Jelinek, H.F.,1, Cornforth, D.J.,2, Roberts, A.J.,3, Landini, G.,4, Bourke, P.D.,5 and Iorio, A.6
School of Community Health, Charles Sturt University, Australia
2 School of Environmental and Information Sciences, Charles Sturt University, Australia firstname.lastname@example.org
3 Department of Mathematics and Computing, University of Southern Queensland, Australia email@example.com
4 Oral Pathology Unit, School of Dentistry, University of Birmingham, U.K. G.Landini@bham.ac.uk
5 Astrophysics and Supercomputing, Swinburne Univ. of Tech., Australia firstname.lastname@example.org
6 School of Computer Science and IT, RMIT University, Melbourne, Australia.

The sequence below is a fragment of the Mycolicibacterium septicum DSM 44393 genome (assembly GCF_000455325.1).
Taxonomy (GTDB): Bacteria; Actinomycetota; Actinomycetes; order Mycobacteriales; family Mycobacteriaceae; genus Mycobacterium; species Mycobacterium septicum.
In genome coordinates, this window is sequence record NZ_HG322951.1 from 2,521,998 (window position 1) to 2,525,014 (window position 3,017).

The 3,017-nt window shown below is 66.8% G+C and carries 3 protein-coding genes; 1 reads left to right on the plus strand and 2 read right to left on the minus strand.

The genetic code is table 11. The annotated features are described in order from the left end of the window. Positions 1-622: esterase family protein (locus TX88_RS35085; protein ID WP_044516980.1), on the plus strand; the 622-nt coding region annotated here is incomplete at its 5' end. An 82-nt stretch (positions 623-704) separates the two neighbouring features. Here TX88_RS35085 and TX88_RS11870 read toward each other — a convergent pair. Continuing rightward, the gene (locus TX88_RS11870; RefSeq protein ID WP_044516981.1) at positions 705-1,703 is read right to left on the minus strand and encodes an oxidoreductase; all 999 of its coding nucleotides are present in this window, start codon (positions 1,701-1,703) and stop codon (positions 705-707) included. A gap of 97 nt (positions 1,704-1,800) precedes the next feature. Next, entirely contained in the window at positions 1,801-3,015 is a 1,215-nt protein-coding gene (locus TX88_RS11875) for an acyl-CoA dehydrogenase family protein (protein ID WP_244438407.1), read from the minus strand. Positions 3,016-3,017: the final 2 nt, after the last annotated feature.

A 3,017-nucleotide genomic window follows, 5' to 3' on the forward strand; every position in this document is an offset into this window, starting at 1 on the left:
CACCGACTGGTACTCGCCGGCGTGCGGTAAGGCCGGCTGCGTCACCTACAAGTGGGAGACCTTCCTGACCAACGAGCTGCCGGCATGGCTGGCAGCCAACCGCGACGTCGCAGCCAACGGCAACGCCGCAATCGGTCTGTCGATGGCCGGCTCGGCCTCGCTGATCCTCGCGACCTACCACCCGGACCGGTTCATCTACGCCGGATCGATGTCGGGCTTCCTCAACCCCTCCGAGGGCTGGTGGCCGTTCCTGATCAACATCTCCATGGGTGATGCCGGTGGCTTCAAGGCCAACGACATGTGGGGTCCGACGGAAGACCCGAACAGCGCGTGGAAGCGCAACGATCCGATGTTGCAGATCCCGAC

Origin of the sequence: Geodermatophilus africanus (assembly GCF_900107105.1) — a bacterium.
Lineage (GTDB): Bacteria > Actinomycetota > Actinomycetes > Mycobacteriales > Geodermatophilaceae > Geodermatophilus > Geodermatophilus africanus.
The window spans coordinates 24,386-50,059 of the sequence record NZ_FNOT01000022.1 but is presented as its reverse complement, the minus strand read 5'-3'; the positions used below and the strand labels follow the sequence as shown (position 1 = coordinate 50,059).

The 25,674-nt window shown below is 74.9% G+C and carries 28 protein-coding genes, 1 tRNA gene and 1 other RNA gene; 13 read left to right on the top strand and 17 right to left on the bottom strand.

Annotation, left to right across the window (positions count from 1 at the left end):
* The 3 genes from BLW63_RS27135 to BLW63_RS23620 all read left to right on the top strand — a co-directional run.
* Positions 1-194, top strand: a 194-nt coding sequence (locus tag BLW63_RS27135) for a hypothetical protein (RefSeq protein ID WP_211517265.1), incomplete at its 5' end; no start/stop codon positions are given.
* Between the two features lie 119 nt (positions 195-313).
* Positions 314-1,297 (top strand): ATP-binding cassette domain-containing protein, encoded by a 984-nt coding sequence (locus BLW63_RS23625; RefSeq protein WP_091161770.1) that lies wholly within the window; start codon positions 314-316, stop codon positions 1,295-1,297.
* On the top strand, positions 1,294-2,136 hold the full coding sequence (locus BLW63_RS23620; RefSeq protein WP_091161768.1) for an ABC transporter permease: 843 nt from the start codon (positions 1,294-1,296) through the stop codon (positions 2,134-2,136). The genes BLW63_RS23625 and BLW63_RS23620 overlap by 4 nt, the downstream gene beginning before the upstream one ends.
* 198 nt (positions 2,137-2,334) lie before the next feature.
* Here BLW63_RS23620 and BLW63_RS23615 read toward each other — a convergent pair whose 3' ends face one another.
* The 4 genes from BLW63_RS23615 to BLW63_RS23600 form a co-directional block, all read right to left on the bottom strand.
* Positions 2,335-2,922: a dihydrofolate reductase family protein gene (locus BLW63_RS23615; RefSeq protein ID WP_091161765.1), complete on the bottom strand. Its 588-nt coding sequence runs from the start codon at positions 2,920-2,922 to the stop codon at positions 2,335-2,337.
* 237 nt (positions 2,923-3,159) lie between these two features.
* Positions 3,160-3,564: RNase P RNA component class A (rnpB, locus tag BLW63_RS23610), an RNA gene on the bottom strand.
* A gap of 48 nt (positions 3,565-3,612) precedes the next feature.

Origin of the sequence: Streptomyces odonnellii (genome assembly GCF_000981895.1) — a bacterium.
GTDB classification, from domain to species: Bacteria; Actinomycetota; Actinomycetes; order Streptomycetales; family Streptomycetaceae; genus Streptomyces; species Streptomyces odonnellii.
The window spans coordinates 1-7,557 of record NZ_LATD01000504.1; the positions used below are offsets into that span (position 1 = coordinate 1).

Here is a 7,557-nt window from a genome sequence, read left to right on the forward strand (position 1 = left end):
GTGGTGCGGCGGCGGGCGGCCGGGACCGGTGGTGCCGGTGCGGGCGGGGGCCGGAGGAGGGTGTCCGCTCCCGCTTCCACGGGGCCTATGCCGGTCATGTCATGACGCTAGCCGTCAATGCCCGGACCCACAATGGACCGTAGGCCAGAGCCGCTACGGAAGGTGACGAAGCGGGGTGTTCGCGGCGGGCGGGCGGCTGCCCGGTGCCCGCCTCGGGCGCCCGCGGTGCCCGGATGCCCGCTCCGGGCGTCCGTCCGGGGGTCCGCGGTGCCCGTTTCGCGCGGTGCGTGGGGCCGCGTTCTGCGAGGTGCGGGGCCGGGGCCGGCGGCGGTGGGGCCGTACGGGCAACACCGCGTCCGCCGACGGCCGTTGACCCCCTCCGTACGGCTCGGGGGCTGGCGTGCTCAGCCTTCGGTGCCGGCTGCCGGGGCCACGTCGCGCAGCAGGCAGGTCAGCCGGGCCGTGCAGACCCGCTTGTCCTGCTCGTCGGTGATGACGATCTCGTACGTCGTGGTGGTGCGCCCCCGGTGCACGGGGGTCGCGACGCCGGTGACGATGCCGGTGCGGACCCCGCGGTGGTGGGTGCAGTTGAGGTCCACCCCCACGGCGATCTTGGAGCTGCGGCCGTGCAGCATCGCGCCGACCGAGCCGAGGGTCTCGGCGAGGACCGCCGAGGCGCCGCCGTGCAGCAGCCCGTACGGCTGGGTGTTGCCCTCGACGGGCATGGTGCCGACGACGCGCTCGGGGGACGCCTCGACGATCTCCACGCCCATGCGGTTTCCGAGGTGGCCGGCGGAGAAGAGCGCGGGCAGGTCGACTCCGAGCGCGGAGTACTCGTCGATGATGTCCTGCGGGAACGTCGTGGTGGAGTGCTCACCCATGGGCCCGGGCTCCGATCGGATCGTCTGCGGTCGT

Automated image processing aids in classification of biological images. Fractal analysis has been used to characterize natural objects based on the assumption that these objects represent monofractals. However, many natural structures such as neurons may not belong to this category. The multifractal spectrum may mitigate this difficulty, provided that the question whether neurons are multifractal is satisfactorily answered. Here we report the outcome of applying three methods that elucidate the variation within 16 rat retinal ganglion cells as an example of a neurons using the local connected fractal dimension (LCFD), mass-radius (MR) and maximum likelihood multifractal (MLMF) analyses. Our results based on LCFD indicate that the neurons studied are possibly multifractal. However utilizing the MR method provided inconclusive results due to the finite size of the cells and the density variation throughout their structure. This has been addressed by utilizing a novel unbiased method - the MLMF method.PDF